noticed is that the Samsung units seem to be able to maintain better
    and more consistent steady-state read speeds, giving completely smooth
    HDTach graphs, eg. here's my 3930K system's 840 250GB:

    http://www.sgidepot.co.uk/misc/samsung_840_250GB_HDTach_22-May-2013.gif

    Contrast that with my 2700K system's Vector 256GB:

    http://www.sgidepot.co.uk/misc/OCZ_Vector_256GB_HDTach_12-Nov-2013.gif

    In reality though, I can't tell the difference between them for normal
    real-world use. They both load complex apps nice & quick, etc.

    Ian.

  • 0 Hide
    masmotors , November 12, 2013 2:51 PM
    i want the 120 gb one as i have a 90gb ocz vertez 3 time to send this one to my 2nd pc maybe the 250gb but i dont know about that 1 the lesser is more do able
  • 0 Hide
    danwat1234 , November 12, 2013 3:57 PM
    What's the point. SSDs have reached stagnation of performance. Little bits of increase here and there. The 2nd gen Sandforce based SSDs, the Vertex 4 Marvell SSD, Samsung 840 pro, OCZ Vector all offer great performance and as far as I can tell none are that much better than the others, besides the Sandforce which isn't as fast on non-compressible data.
    Waiting for a SATA 4 SSD and then buy it used when cheap (many many years from now).
    For now I'm rocking an X25-M SSD, very reliable and quick enough.
  • 0 Hide
    cryan , November 12, 2013 8:04 PM
    Quote:

    cryan, $135 would sure be nice, but as usual real-world prices
    can spoil the attractiveness of a new product. Scan.co.uk has
    the 120GB Vector 150 listed for 115 UKP (ie. about 35% more than
    the stated RRP), making it 10 UKP more than the tried & trusted
    840 Pro; worse, it's a whopping 26 UKP more than the Vertex 450
    (even the 120GB Vertex3 MAX IOPS is 18 less). Scan has its own
    double-irony though, as they also list the original Vector 128GB
    as a factory refurb (FR) for 70. :D  Likewise, they have the
    256GB Vertex4 FR for 119, the 256GB Vector FR for 131, the 512GB
    Vertex4 FR for 215 and 512GB Vector FR for 233 (I bought one of
    the FR 512GB Vertex4s, performing splendidly as an AE cache drive).




    Yeah, OCZ didn't give out MSRPs prior to launch. OCZ decided to launch the Vector 150 on the same day and same time as the nVidia 780 ti, so that conflict and a holiday pushed it to today, by which point units were available on e-tailer shelves here in the states, which I'd fully expect to NOT represent UK and European pricing.

    To be honest, the Vector 150 is a fine drive, but even here its pricing is just not currently in sync with what I believe most Toms readers would be willing to pay, given the totality of the package.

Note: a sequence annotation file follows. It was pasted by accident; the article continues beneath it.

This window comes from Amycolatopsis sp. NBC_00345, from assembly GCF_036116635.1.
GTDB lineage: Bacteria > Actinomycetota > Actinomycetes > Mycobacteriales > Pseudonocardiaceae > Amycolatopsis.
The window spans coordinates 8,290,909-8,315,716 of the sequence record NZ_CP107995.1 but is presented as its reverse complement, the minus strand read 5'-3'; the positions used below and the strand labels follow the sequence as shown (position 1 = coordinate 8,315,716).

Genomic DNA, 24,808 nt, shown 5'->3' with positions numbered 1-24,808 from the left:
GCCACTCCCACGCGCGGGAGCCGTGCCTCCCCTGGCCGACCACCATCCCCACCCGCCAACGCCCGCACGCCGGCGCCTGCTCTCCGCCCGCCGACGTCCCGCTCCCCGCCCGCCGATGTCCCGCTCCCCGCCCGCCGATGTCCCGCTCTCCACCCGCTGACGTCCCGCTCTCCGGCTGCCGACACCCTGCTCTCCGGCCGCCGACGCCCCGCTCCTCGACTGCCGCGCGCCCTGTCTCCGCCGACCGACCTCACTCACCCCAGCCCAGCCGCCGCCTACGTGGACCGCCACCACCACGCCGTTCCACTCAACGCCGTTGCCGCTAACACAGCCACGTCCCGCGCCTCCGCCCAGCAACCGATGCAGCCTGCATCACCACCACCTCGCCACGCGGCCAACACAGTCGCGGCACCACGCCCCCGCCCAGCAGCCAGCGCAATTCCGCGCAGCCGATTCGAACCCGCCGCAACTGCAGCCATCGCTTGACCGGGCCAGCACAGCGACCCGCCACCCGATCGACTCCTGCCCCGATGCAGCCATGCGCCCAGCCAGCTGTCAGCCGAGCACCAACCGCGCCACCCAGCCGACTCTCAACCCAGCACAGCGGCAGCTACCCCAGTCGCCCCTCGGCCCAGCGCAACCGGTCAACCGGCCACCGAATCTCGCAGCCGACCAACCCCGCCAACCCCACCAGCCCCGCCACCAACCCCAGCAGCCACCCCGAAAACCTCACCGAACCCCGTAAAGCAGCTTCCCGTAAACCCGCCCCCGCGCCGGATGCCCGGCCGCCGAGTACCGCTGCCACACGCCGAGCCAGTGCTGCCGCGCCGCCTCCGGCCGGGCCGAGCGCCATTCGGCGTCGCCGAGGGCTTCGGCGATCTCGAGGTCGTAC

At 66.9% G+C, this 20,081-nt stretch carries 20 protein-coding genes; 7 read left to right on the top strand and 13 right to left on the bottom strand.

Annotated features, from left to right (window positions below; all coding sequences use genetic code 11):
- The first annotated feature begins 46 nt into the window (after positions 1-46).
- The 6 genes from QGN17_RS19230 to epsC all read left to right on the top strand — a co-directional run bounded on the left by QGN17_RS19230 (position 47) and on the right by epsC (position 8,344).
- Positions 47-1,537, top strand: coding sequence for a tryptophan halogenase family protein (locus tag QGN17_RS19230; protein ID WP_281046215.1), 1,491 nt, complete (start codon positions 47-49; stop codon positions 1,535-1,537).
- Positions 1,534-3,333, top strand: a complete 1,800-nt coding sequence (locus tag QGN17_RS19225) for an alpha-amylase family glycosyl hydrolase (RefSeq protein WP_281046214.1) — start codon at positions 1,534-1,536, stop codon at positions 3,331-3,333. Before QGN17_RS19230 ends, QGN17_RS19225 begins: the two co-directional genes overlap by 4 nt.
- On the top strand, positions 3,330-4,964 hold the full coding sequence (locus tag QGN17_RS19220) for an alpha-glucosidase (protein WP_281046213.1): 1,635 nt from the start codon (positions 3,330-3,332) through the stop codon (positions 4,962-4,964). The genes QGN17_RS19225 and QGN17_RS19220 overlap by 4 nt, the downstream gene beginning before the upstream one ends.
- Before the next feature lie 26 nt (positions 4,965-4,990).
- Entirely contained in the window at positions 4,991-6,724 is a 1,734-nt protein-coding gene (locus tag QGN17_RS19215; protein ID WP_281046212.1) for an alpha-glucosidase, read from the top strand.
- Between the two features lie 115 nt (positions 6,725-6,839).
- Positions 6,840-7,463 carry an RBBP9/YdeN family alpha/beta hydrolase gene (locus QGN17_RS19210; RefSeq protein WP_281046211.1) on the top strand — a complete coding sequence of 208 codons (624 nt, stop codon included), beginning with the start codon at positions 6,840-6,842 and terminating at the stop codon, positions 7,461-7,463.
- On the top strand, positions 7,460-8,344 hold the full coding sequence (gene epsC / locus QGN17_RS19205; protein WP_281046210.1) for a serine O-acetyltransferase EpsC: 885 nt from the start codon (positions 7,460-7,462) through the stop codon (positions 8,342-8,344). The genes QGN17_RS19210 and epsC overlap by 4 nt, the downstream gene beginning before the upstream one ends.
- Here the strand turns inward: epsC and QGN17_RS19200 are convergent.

The 120 GB Vector is less expensive than the 120 GB Vector 150 here at the moment. The retailer I used for pricing has a nasty habit of charging a good deal more for newly launched products though, so it's possible the V150 could come down in price soon, but perhaps not significantly.


    Regards,

    Christopher Ryan

  • 0 Hide
    Sakkura , November 12, 2013 9:44 PM
    Quote:
    What's the point. SSDs have reached stagnation of performance.

    Nah, they have just run into the limits of SATA3. Sandisk's M.2-based A110 shows that SSDs are still improving beyond what SATA3 allows. It's just that SATA Express adoption has been a bit slow compared to M.2.
  • 0 Hide
    mapesdhs , November 13, 2013 6:45 AM
    Quote:
    To be honest, the Vector 150 is a fine drive, but even here its pricing is just not currently in sync with what I believe most Toms readers would be willing to pay, given the totality of the package.

    The 120 GB Vector is less expensive than the 120 GB Vector 150 here at the moment. ...


    Indeed. I can't work out who OCZ thinks would buy the 150. The
    existing Vector is already good and much cheaper, or - if one can
    locate it - the Vertex4 (both drives behave in the same way re when
    more than half the space is written to).

    Ian.

  • 0 Hide
    Sakkura , November 13, 2013 7:57 AM
    That's launch pricing. Who says it won't get cheaper? It costs them less than the original Vector, so it most likely will get cheaper soon.
  • 0 Hide
    mapesdhs , November 13, 2013 11:06 AM
    Quote:
    That's launch pricing. Who says it won't get cheaper? It costs them less than the original Vector, so it most likely will get cheaper soon.


    People were saying that about SSDs in general 11 months ago,
    but prices have risen since Feb this year. Consider: a year ago,
    in the UK, the Samsung 830 256GB reached a low of 119 UKP.
    Today, at least two generations on (840, 840 EVO, etc.), why do
    we still not have a decent mainstream 256GB model for under 100?
    It's because vendors don't have to, ie. people are willing to pay more
    than that (demand), so prices have actually gone up. The 250GB
    EVO is 140 UKP here atm.

    Likewise, the Vector 256GB stubbornly remained at 225 UKP and
    never went down since its launch, and now it's vanishing from seller
    sites because of the 150. Although I can find the 240GB Vector 150
    for 170 UKP, this price drop vs. the old Vector is not due to sliding
    pricing after the initial Vector launch, it's because of a new product
    replacing an old, ie. in the intervening months there's been no point
    at which the old Vector was available at a sensible price.

    Besides, at this price level I'd rather have the 840 Pro instead, which
    is 9 UKP cheaper here just now (161 from Amazon with free shipping).

    Ian.

  • 0 Hide
    Sakkura , November 13, 2013 2:03 PM
    Dunno about the UK, but around here I can get a 120 GB Samsung 840 Evo for the same price as a 120 GB Agility 3 was going for a year ago. That's serious progress.